EXPERTISE IN MEDICARE AUDITS AND REVIEWS

If you have received a letter from Medicare for the Professional Review Programme, or the Professional Services Review office, then you should seek appropriate legal advice. If your practice is to treat many patients under this programme, then advice as to compliance and the process of review is important.

Many indemnifiers will cover you for these interactions. Some will send a peer advisor or a lawyer. If you do not understand your obligations and if you are considered to not be compliant, then you need to get legal advice. Many advisors on these matters do not understand the process and the administrative nature of this jurisdiction.

If your advisors cannot answer your questions or do not seem to take the issues seriously – or possibly do not have a specialised knowledge of the law and relevant facts – then you may need independent advice. To respond effectively to these audits and reviews, you will need expert advice in regards to the law and the processes that are followed. Brad Wright has extensive experience with providing legal advice, legal representation and appearance in relation to Medicare and many other Health Insurance matters.

Please email info@dentalegal.com.au or call 07 3105 2811 for legal advice and an obligation free consultation. 

MEDICARE REVIEWS – SOME OBSERVATIONS

It is important to know and understand the powers of the PRP, PSR and the PSR Committee as well as the legislation as there are a number of Acts that are relevant. 

The most important one is a part of part VAA of the Health Insurance Act 1973 and this is called the Professional Services Review Scheme. 

The powers of the Practitioner Review Program are only whether to refer or not to the Director of Medicare or the Director of the Professional Services Review Scheme . 

Ultimately under section 80(10) if the Committee which has been formed by the Professional Services Review Scheme does indeed proceed to a hearing and if the Committee finds that the person under review has engaged in inappropriate practice, the finding will be reported to a determining authority. 

The determining authority is essentially a semi-permanent body of a medical practitioner and others who make decisions once a finding has been made of alleged inappropriate practice. 

Dental practitioners are covered under the Definitions and a definition of inappropriate practice is found at s 82 (2) and this provides that a practitioner engages in inappropriate practice if the person knowingly, recklessly or negligently causes or knowingly recklessly or negligently permits a practitioner employed or otherwise engaged by the person to engage in conduct that constitutes inappropriate practice by the practitioner under subsection (1) or (1A). 

Subsection (1) and (1)(a) of s 82 provides that a practitioner engages in inappropriate practice if the practitioner’s conduct in connection with rendering or initiating services is such that a committee could reasonably conclude that (d) if the practitioner who rendered or initiated the services is neither a general practitioner nor a specialist but as a member of a particular profession – the dental profession-  the conduct would be unacceptable to the general body of the members of that profession.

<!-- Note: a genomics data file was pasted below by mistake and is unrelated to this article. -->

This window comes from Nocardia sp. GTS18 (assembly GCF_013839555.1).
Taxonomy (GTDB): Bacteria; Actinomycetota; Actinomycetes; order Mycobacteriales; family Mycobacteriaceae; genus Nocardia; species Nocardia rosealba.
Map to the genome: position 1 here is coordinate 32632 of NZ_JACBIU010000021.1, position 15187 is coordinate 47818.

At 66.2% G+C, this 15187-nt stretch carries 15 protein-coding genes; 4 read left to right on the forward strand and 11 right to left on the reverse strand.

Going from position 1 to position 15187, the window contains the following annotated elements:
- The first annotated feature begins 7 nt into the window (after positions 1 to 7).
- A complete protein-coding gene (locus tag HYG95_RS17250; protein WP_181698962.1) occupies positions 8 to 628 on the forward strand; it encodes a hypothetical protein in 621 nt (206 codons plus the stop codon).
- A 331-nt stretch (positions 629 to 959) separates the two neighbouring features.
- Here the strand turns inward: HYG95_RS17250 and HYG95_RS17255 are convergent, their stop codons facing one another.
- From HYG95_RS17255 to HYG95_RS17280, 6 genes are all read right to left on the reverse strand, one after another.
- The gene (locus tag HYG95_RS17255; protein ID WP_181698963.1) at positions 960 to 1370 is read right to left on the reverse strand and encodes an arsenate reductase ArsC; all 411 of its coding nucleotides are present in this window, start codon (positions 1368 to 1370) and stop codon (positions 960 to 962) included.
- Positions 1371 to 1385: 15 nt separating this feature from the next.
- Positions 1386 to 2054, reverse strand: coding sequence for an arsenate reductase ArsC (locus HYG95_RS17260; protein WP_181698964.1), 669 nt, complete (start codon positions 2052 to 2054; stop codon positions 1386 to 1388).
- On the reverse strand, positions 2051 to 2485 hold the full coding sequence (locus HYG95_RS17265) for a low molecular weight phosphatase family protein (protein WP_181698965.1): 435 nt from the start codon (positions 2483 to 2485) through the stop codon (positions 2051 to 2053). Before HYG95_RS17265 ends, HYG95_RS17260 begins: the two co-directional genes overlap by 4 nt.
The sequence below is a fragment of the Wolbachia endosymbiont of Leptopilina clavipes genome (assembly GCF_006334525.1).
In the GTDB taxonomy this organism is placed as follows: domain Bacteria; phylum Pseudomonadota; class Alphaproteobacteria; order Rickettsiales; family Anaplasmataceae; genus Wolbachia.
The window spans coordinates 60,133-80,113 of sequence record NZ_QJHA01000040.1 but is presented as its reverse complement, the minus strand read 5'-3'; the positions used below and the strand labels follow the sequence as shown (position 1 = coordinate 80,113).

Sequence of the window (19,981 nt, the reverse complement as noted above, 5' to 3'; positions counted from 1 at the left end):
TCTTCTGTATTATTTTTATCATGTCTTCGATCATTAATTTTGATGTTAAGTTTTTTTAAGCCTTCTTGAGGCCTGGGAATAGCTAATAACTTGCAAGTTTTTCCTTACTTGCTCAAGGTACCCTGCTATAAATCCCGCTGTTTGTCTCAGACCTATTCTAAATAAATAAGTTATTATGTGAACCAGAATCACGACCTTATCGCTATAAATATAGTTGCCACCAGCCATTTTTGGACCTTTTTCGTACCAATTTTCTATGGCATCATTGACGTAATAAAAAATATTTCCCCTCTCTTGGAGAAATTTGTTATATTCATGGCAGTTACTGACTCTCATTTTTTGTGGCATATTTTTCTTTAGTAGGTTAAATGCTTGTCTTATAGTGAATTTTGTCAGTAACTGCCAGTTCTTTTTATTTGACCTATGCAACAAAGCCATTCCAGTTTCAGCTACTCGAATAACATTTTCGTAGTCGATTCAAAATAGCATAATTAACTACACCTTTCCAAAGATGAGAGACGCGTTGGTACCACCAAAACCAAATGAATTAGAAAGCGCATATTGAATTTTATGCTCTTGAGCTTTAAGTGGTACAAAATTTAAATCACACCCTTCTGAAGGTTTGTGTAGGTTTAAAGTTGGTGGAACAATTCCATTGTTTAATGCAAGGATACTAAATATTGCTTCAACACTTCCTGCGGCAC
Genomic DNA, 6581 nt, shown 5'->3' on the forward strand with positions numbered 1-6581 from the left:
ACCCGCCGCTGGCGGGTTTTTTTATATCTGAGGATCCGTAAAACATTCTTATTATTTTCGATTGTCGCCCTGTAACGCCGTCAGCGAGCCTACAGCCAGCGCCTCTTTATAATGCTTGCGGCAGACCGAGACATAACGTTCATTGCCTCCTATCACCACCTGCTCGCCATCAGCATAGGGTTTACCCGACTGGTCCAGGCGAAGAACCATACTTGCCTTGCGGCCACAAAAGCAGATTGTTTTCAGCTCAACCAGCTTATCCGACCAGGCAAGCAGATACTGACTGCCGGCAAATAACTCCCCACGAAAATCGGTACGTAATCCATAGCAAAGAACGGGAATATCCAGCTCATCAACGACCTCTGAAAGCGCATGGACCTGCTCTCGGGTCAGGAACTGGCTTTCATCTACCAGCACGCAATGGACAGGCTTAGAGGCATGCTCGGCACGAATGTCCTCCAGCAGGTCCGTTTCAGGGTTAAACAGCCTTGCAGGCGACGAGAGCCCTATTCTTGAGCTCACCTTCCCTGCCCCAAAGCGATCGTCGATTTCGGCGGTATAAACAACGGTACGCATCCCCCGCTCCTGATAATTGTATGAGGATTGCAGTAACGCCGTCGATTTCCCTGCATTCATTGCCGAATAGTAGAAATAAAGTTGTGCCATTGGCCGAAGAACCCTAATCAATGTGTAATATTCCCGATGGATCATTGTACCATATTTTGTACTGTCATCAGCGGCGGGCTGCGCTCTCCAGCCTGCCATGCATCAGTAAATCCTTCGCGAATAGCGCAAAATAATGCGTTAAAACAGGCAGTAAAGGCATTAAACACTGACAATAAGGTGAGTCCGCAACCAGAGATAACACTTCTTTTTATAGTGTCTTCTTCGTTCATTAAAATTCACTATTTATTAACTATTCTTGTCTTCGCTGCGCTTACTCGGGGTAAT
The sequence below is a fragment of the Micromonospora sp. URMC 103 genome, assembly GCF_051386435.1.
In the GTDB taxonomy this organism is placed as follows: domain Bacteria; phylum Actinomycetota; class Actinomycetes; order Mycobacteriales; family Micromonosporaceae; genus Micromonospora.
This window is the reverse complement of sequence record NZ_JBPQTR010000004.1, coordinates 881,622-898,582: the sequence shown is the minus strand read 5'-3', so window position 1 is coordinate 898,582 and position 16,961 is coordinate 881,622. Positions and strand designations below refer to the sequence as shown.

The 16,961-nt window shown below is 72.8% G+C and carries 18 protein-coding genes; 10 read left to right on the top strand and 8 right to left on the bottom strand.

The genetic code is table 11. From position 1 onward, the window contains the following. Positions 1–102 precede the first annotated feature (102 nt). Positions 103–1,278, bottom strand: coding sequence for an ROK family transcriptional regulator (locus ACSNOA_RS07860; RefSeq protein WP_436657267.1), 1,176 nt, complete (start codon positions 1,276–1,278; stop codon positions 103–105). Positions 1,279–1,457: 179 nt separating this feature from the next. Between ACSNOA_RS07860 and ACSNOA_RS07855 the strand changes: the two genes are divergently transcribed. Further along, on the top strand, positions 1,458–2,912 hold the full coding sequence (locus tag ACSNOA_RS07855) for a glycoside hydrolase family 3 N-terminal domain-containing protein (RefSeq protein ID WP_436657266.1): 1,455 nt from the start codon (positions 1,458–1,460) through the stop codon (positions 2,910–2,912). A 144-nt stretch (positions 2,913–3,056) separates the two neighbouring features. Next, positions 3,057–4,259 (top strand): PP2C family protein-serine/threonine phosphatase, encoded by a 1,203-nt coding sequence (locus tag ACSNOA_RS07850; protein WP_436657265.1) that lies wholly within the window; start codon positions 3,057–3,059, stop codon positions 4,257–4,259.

Section 82(1)(a) provides that inappropriate practice can consist of rendering or initiating services during a particular period if the circumstances in which all or some of the services were rendered or initiated constitute a prescribed pattern of services.  

Section  82(2)(b) provides that if a practitioner is an officer of a body corporate and knowingly, recklessly or negligently causes, or knowingly, recklessly or negligently permits, a practitioner employed by the body corporate to engage in conduct that constitutes inappropriate practice by the practitioner under subsection (1) and (1)(a) then this can be inappropriate practice.

Section 82(3) provides that a Committee must, in determining whether a practitioner’s conduct in connection with rendering or initiating services was inappropriate practice, have regard to (as well as to other relevant matters) whether or not the practitioner kept adequate and contemporaneous records of the rendering or initiation of the services. 

There are a number of procedural aspects to how a committee might proceed but most importantly in considering its final determinations which are provided for at s 106U of the Health Insurance Act 1973, they can, put simply, reprimand, counsel, make payments, cease payments to be made, repay amounts to the Commonwealth, be disqualified from the provision of services in relation to certain services or could be fully disqualified for a specified period from receiving Medicare benefits and dental benefits in relation to services rendered or initiated by a practitioner. 

Under s 106(X)(b) of the Health Insurance Act 1973, if in the course of the performance of functions or the exercise of powers under this Part, a Committee or the Determining Authority forms the opinion that a practitioner has failed to comply with professional standards, the Committee or the Authority must give to the Director a written statement of its concerns, together with the material on which its opinion was based and if the Director or the Determining Authority provides material upon which the Director forms an opinion that the practitioner has failed to comply with professional standards or receives advice from the Committee or the Determining Authority then the Director must prepare a statement of concerns and send it to the appropriate body which is the Dental Board of Australia (DBA) or send the Statement from the Committee or Authority to the DBA.